It is difficult to summarize the enormous cultural, architectural and natural heritage of Sicily in a few lines. The same goes for the great wealth of its produce and cuisine. It has always been a gastronomic warehouse, since the days when it was the breadbasket of the Roman Empire. A land which has been shaped and chiseled over centuries by diverse influences and where every single province produces products of excellence. The cuisine is often vastly different though always recognizable, tied by an invisible red thread which is almost a brand, unmistakable for those in the know.
The pasta used is often short but always varies, as does the sauce which reflects the produce of the area. Let’s begin with Vincenzo Bellini’s city Catania and one of the most well known dishes: “pasta alla norma”. This dish is very much Sicilian, using eggplant, tomato, oil, basil and salted ricotta.
Another must is “busiate trapanesi”, small maccheroni made 5 by twisting the pasta around a stalk of a common grass that grows in the typically arid sandy soil of the Mediterranean. Tomato, preferably pizzuttello, is the preferred traditional accompaniment. Fish is favoured over meat, an inheritance from Arab traditions. Sicily has also adopted the extraordinary dish of “cous-cous”, originally a tradition of Trapani, it has now become widely popular. Arabic influences can also be found in the use of dried fruits, which are rarely missing from a Sicilian meal.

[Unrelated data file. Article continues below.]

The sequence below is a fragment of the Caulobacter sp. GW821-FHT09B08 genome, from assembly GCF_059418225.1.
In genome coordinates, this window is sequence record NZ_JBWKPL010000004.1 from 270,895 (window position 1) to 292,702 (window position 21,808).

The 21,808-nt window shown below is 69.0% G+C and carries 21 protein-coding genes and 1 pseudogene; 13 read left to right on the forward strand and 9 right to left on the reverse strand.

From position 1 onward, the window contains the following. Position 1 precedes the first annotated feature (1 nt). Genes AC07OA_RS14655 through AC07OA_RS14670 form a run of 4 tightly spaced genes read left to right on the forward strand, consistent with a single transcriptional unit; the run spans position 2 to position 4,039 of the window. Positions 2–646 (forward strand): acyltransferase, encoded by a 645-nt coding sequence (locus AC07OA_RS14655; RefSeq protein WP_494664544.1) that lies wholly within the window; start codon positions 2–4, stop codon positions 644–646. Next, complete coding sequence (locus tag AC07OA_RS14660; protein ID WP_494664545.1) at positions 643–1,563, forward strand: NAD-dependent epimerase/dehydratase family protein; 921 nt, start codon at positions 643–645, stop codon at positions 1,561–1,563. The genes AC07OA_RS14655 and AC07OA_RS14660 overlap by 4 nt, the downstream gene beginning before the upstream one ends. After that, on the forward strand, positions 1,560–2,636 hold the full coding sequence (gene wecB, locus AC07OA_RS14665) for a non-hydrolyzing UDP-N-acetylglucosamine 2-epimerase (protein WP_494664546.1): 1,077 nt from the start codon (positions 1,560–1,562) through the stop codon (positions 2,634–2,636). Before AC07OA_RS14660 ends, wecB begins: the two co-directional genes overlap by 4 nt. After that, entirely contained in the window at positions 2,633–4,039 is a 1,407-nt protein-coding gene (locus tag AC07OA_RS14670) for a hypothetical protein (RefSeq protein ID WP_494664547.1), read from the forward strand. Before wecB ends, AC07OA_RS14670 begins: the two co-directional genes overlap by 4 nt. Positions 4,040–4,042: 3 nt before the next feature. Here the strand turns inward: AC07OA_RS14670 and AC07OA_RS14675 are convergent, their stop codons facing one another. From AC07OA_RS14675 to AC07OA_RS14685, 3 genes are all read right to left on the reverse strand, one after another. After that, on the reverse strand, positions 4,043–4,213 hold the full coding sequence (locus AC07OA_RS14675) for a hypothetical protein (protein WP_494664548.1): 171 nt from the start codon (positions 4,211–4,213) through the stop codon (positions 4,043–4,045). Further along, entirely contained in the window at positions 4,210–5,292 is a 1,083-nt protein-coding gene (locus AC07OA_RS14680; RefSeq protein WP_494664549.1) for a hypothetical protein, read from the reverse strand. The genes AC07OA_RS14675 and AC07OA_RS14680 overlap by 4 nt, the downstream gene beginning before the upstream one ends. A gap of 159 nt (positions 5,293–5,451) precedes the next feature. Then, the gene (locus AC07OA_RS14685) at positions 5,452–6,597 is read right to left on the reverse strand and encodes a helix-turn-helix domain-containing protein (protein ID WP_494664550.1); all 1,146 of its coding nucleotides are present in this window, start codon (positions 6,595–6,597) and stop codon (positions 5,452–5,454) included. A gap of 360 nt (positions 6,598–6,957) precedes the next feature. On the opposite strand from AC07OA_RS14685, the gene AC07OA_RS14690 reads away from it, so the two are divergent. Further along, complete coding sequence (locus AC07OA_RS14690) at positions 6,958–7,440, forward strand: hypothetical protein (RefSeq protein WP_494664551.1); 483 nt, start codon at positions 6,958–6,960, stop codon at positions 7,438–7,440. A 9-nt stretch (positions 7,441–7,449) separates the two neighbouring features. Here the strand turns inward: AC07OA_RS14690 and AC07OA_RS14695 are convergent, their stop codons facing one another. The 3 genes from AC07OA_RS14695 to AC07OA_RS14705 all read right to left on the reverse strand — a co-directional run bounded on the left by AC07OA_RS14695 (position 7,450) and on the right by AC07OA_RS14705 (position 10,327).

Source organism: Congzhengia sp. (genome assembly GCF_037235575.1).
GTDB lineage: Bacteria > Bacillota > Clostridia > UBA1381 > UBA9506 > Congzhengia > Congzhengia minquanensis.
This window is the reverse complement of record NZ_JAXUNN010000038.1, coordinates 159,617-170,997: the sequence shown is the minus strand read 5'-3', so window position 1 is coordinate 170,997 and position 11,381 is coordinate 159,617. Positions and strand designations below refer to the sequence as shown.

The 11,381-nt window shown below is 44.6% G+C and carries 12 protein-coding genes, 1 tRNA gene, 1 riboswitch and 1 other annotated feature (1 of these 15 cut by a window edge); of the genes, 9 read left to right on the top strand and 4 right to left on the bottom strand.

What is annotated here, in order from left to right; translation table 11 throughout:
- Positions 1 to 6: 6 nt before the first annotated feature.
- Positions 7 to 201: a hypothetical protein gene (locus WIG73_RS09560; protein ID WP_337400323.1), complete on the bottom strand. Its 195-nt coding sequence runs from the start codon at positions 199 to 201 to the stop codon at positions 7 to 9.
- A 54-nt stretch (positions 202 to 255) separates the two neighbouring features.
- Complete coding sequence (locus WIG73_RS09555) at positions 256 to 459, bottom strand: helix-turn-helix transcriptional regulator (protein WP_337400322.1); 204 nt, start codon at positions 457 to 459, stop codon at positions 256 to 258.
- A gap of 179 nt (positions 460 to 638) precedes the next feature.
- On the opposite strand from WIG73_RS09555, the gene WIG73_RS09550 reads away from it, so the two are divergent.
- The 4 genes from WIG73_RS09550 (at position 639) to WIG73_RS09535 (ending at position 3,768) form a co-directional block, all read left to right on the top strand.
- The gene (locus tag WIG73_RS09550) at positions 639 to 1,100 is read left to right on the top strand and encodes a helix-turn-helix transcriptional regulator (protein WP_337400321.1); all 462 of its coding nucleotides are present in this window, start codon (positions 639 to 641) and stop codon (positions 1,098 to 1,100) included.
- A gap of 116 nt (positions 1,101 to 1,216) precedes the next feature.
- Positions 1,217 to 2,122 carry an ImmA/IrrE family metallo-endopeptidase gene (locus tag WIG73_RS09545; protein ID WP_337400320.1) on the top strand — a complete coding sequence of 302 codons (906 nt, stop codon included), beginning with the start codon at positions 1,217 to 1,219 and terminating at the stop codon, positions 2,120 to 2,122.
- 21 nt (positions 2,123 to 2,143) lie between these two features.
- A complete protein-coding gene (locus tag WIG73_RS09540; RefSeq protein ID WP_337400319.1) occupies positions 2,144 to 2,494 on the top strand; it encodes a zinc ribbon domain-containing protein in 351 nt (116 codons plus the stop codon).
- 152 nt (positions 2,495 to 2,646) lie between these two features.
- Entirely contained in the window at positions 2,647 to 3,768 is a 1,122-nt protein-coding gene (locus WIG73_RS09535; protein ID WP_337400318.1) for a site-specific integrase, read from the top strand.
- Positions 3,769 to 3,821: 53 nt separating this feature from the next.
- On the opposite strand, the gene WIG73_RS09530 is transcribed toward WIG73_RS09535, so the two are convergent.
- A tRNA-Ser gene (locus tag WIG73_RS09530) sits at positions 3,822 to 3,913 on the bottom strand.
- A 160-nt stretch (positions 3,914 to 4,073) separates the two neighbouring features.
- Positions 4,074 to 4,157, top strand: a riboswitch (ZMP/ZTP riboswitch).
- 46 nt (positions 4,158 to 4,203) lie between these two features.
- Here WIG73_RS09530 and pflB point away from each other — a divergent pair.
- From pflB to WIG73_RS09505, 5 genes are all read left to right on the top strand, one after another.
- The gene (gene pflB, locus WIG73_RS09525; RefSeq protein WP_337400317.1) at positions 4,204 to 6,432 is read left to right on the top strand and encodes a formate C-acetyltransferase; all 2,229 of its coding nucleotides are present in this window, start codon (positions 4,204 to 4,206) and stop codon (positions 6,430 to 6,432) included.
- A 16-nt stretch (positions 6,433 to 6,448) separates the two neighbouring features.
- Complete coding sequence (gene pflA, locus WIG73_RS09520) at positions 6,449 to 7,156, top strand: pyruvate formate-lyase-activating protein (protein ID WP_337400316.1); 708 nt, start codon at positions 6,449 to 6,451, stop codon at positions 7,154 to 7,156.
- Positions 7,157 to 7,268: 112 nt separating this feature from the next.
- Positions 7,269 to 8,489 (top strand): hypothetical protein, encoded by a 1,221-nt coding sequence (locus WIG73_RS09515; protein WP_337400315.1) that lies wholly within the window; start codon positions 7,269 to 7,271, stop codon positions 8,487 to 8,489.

Who has never heard of “sarde a beccafico”, a dish wonderfully enriched with raisins. Dried fruits are common in desserts, while in Palermo one can easily come across wafts of offal served with “pane ca’ meusa” typical of the city markets. “Arancine” which are deep fried rice balls are round and considered feminine in and around Palermo, but become more elongated and pointed and considered masculine the further east one goes, the filling also differs.
Another symbolic Sicilian dish which differs according to region is “caponata”. Classic Sicilian vegetables are cut in dice, fried and then cooked in a sweet sour tomato sauce. Every family maintains they have the original recipe, there are over thirty recipes which are considered “traditional”. The Noto Valley has wonderful agriculture and marvellous confectionary: opulent, prized and unforgettable.
Praise be to “cassata” and “cannoli” which pay tribute to ricotta, candied fruit and the art of confectionary, not to mention pasta di mandorla (almond paste), where almonds are
at their most sumptuous and to a certain extent express the warmth of the Sicilian people. The photographs were taken at the “Terre di Vendicari” Resort at Noto (SR).